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Structural Studies on Influenzavirus Fusion

Final Report Summary - INFLUENZA FUSION (Structural Studies on Influenzavirus Fusion)

This report describes the results from a Marie Curie Intra-European Fellowship. The work was carried out at the National Institute for Medical Research, Mill Hill, London, UK, which is now the Francis Crick Institute Mill Hill Laboratory. The project achieved both its scientific and training objectives, enabling the fellow to establish her independent research career. Therefore, the fellow had to terminate the fellowship after 15 months to move to the Max Planck Institute for Colloids and Interfaces, Berlin, Germany as a group leader.
The fusion of biological membranes underlies basic cellular processes of vesicular transport and exocytosis, but also the infectivity of enveloped viruses. Cellular and viral membrane fusion is tightly regulated and mediated by fusion proteins, whose mechanism is a topic of intense research. The haemagglutinin (HA) glycoprotein of influenza viruses mediates fusion between viral and cellular membranes at the pH of the endosome to deliver the viral genome into the cytosol. HA is activated by cleavage into the receptor-binding HA1 and the fusion-mediating HA2, which has two membrane-interacting elements: the N-terminal fusion peptide and a C-terminal transmembrane helix. At low pH, HA2 undergoes a series of conformational changes that project the fusion peptide out of a protein pocket towards the target membrane, and subsequently bring the fusion peptide and the transmembrane helix, and likely the two membranes, into close proximity. The conformational changes are defined by crystal structures at neutral and low pH, but the membrane-associated parts of the protein are absent from the structures. The fusion machinery of HA is moreover a prime target for broadly neutralizing antibodies against influenza virus because the fusion domain is much more conserved between different serotypes than other parts of the HA surface. These broadly neutralizing antibodies are pharmaceutical targets as influenza therapeutics and for vaccine design, but the molecular determinants of their broad range are not understood.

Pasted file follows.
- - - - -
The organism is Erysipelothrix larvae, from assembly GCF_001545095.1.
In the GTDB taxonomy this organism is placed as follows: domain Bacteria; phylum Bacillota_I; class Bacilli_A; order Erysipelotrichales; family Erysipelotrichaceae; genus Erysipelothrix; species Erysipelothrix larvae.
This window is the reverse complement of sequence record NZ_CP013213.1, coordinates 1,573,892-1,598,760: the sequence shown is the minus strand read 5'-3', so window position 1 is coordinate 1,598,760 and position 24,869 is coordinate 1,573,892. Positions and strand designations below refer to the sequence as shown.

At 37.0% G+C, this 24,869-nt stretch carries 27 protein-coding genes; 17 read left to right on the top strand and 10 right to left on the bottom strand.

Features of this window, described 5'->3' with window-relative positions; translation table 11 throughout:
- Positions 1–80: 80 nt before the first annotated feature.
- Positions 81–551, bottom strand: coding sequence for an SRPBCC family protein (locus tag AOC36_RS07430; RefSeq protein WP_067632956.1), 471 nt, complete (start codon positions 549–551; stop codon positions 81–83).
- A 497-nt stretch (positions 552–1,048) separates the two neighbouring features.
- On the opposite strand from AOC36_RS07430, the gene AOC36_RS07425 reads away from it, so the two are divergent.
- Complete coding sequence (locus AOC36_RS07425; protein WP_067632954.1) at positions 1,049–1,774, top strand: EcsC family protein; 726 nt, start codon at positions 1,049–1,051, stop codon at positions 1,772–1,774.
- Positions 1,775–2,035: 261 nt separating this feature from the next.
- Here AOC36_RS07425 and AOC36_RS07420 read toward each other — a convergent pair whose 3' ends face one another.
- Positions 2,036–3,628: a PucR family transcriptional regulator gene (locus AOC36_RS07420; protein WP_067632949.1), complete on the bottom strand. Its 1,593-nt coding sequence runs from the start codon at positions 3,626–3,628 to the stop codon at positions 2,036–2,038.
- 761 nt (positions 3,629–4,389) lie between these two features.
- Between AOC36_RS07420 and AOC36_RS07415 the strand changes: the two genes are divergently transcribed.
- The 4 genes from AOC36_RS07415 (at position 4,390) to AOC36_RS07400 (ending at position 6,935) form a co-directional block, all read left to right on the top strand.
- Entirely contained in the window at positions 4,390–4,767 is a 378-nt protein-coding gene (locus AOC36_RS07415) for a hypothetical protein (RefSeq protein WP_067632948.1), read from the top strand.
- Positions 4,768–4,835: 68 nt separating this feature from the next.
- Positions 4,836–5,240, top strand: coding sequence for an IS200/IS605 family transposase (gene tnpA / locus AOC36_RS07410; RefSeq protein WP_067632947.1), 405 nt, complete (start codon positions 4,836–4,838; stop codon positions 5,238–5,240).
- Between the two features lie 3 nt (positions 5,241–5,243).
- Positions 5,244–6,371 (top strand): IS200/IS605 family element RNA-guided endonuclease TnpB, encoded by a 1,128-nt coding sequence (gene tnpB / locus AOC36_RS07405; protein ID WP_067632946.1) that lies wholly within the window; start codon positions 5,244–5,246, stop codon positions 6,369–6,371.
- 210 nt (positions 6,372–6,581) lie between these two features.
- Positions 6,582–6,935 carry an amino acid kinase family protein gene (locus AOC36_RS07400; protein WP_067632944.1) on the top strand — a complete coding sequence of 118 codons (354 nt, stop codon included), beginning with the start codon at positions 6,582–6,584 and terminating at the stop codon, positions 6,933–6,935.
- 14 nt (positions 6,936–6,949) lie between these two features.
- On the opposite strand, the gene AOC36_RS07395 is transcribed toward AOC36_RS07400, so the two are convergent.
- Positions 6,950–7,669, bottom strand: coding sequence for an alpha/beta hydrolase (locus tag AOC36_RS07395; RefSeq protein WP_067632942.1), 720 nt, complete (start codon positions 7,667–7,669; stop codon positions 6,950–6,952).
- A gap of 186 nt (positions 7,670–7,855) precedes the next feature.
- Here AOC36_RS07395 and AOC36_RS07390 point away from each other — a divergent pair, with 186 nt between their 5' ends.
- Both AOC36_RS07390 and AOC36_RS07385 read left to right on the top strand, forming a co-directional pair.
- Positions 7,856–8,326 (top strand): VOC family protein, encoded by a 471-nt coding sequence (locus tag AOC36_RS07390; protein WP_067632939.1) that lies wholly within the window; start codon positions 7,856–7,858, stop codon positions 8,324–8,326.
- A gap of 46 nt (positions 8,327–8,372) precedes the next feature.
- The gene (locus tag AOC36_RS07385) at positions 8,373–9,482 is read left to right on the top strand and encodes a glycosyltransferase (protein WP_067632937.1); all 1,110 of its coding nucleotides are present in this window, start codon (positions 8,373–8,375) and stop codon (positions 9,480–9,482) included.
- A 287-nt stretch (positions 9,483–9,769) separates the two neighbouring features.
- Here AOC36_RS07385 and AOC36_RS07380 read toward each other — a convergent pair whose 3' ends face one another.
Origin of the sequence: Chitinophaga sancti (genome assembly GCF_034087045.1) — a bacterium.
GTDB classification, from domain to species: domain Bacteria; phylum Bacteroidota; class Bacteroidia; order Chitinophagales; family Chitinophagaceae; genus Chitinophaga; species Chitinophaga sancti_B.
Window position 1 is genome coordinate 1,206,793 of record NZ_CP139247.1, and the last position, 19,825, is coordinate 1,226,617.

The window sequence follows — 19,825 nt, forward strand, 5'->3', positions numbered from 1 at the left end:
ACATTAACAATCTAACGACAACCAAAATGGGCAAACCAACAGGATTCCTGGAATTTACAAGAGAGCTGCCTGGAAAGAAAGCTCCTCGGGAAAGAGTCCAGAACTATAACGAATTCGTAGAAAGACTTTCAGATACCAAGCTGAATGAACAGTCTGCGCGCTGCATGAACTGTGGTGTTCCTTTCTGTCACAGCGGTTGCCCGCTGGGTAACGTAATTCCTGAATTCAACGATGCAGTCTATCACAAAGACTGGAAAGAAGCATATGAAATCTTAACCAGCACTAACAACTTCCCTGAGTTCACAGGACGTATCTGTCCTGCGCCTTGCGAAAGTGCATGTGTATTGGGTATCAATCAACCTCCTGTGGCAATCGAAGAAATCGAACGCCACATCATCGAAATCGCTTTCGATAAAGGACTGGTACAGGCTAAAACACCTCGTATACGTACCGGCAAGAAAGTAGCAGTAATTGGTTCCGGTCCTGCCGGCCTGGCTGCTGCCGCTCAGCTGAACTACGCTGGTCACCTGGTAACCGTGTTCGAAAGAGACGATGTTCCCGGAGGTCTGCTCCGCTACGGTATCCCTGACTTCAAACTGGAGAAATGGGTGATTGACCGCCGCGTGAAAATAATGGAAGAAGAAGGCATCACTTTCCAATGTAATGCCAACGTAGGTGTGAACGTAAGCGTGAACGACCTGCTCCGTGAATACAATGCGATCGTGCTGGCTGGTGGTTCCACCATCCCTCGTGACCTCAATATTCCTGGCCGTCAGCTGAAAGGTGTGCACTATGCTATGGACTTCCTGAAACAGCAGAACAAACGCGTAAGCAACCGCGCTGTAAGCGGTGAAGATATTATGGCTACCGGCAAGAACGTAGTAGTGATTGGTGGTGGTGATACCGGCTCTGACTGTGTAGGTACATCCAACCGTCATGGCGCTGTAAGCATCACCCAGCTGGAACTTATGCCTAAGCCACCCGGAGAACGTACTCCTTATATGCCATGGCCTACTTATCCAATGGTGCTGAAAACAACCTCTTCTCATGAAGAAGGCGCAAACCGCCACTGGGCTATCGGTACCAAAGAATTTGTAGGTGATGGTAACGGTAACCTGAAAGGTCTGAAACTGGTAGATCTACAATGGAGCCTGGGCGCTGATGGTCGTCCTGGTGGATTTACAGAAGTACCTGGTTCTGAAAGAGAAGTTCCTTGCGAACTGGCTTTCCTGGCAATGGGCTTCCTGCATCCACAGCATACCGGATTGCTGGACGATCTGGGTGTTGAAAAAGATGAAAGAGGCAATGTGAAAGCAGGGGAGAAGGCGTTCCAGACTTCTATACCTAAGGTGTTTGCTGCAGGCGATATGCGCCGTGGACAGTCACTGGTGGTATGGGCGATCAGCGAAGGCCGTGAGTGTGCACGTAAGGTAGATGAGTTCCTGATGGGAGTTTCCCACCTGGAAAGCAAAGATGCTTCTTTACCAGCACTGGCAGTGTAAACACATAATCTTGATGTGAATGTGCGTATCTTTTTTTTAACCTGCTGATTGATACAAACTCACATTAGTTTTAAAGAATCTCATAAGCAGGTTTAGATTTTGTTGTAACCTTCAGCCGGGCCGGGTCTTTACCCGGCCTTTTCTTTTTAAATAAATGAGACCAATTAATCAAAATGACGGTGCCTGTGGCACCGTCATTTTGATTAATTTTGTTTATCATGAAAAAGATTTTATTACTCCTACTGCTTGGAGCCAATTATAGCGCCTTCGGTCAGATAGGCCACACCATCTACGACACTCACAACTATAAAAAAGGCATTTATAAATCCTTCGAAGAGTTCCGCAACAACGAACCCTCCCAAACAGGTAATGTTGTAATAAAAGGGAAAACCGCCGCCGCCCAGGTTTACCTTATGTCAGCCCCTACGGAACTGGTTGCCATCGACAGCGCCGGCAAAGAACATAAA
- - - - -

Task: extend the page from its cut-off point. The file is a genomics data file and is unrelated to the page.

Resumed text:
This project aimed at providing structural information on the membrane-associated parts of HA before and after membrane fusion by x-ray crystallography. Relatedly, the project also investigated antibodies against the fusion domain of HA, to provide the structural basis of their broad neutralization range. The fellow purified large amounts of different full-length HA proteins in detergent and characterized them with biophysical methods. Crystallization trials for structure determination were ongoing at the end of the fellowship, and are continued in the laboratory. Antibodies against the fusion machinery obtained through collaborations were investigated and characterized by the fellow by biophysical methods, virological assays and electron microscopy.
The fellow solved a high resolution crystal structure of a broadly neutralizing antibody that recognizes the fusion machinery of all influenza A subtypes. In addition, she solved structures of this antibody in complex with both group 1 and group 2 HA molecules at 3.7 and 3.75 Å resolution. The results detail the highly conserved epitope of the antibody, which is distinct from those of other structurally characterized cross-neutralizing antibodies. The CDR loops of the antibody undergo an induced fit movement in order to bind to the epitope. The structures suggest that the antibody prevents both the fusion-inducing conformational change of HA as well as its proteolytic activation, and these suggestions were proven by collaboration partners. The structures show that the locations and orientations of the antibodies bound to group 1 and group 2 HAs are very similar, and suggest that the structurally conserved ability to interact with HA results in effective cross-reactivity. Finally, the structures highlight a peptide motif that seems to be central to cross-group reactivity, which might be used in the preparation of immunogens.
In summary, the results of this project help developing broadly neutralizing antibodies as influenza therapeutics and pave the way to understand membrane fusion.
Concerning the planned training activities, the fellow obtained valuable new skills in membrane protein science, electron microscopy and virology. In addition, she learned important skills in project management, collaboration and communication, and gained new scientific contacts. Ultimately, the training enabled her to obtain a position as a junior group leader and to secure startup funding for her independent lab.